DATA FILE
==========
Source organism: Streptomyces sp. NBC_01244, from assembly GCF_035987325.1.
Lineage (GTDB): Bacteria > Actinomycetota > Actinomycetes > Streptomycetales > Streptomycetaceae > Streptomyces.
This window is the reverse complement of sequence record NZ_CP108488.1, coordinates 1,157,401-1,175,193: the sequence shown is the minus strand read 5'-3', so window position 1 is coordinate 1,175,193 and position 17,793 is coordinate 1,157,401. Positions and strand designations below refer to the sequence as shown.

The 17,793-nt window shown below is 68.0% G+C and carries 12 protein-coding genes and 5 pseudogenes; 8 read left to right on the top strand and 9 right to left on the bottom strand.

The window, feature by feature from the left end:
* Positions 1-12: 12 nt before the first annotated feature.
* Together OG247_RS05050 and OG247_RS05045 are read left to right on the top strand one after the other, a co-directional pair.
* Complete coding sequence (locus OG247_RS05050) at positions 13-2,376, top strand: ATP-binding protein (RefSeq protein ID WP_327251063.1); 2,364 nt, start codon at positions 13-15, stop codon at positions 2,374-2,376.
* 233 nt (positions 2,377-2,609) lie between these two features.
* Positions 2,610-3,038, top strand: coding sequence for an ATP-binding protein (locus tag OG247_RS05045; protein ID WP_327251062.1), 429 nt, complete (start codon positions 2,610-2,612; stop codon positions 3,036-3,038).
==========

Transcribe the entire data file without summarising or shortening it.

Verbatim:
Source organism: Streptomyces sp. NBC_01244, from assembly GCF_035987325.1.
Lineage (GTDB): Bacteria > Actinomycetota > Actinomycetes > Streptomycetales > Streptomycetaceae > Streptomyces.
This window is the reverse complement of sequence record NZ_CP108488.1, coordinates 1,157,401-1,175,193: the sequence shown is the minus strand read 5'-3', so window position 1 is coordinate 1,175,193 and position 17,793 is coordinate 1,157,401. Positions and strand designations below refer to the sequence as shown.

The 17,793-nt window shown below is 68.0% G+C and carries 12 protein-coding genes and 5 pseudogenes; 8 read left to right on the top strand and 9 right to left on the bottom strand.

The window, feature by feature from the left end:
* Positions 1-12: 12 nt before the first annotated feature.
* Together OG247_RS05050 and OG247_RS05045 are read left to right on the top strand one after the other, a co-directional pair.
* Complete coding sequence (locus OG247_RS05050) at positions 13-2,376, top strand: ATP-binding protein (RefSeq protein ID WP_327251063.1); 2,364 nt, start codon at positions 13-15, stop codon at positions 2,374-2,376.
* 233 nt (positions 2,377-2,609) lie between these two features.
* Positions 2,610-3,038, top strand: coding sequence for an ATP-binding protein (locus tag OG247_RS05045; protein ID WP_327251062.1), 429 nt, complete (start codon positions 2,610-2,612; stop codon positions 3,036-3,038).